Gazprom Readies Asian Pipe Push

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Russia’s Gazprom will soon start building large new gas pipelines connecting fields to Asia as it keeps up plans to diversify sales away from Europe, the state-run gas giant’s CEO Alexei Miller said on Sunday.

“We will in the nearest future start to implement new large projects to build trunk gas pipelines,” Miller told the Rossiya 1 television channel.

He did not specify whether Gazprom is preparing to start construction of the Power of Siberia 2 pipeline to China and its Soyuz Vostok transit section in Mongolia. The Russian gas giant is still in talks over a 50 billion cubic meter per year supply contract with state China National Petroleum Corp. that would underpin construction.

Power of Siberia 2 is key to Gazprom’s diversification plans after its exports to Europe fell dramatically over the past year due to the war in Ukraine.

The pipeline should double Gazprom’s export capacity in China from the 48 Bcm/yr provided by the existing supply contracts. Last year Gazprom shipped 15.5 billion cubic meters through Power of Siberia, which could rump up to 38 Bcm/yr by 2025. It has yet to ship volumes under the 10 Bcm/yr “Far Eastern Route” deal.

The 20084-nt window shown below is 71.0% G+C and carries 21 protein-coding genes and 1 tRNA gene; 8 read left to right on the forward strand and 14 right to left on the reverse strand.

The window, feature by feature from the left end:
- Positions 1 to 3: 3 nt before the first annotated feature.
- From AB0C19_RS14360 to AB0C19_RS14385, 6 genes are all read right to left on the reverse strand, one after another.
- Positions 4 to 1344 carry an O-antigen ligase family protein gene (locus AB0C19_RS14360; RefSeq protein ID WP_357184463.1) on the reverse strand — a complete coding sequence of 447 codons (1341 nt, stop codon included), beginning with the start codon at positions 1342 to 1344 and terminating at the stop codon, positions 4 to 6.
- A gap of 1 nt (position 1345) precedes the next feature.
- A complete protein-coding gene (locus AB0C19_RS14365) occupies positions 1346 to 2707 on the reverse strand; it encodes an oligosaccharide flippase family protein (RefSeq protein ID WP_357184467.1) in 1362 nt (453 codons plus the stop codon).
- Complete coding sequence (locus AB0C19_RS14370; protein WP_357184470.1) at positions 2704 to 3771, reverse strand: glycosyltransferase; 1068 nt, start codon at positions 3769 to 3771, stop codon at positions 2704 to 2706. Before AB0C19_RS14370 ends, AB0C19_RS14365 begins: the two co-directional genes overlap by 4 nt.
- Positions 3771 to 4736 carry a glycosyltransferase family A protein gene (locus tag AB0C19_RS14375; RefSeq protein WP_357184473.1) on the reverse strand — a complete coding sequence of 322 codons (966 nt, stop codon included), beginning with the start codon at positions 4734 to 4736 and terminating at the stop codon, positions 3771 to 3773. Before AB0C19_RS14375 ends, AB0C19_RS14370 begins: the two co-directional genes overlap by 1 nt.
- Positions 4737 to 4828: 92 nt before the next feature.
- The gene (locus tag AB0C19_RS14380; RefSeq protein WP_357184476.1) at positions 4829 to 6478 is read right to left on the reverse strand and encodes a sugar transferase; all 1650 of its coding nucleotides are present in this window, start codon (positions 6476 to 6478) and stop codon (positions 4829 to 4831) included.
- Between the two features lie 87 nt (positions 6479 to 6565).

Apart from Power of Siberia 2, Gazprom plans to build links from its existing gas pipes designed to export to Europe and planned new pipes traveling east that will allow it to redirect gas flows to markets in Asia.

“We think about new markets. We have a lot of resources, enough for many years ahead,” Miller said.

“We all clearly understand that the Asian market is now the most dynamic market in the world. Consumption volumes are growing, and we see very big prospects for Russian gas on this market,” he said.

Gazprom is also looking for opportunities to export pipeline gas to Central Asia and possibly to southern Asia.

Gazprom’s daily exports to Europe have fallen by almost 80% this year. Currently around 65 million cubic meters per day is running via Ukraine and the Europe-bound onshore continuation of the Turk Stream pipeline to Turkey.

In some cases, Russia itself has curbed flows, but the EU has broadly adopted a goal last year to cut by two-thirds the roughly 150 Bcm of Russian gas it used annually prior to the war in Ukraine.

For more coverage of the Ukraine crisis, visit Ukraine Crisis: Energy Impact >

Gas Pipelines, Ukraine Crisis, Gas Supply
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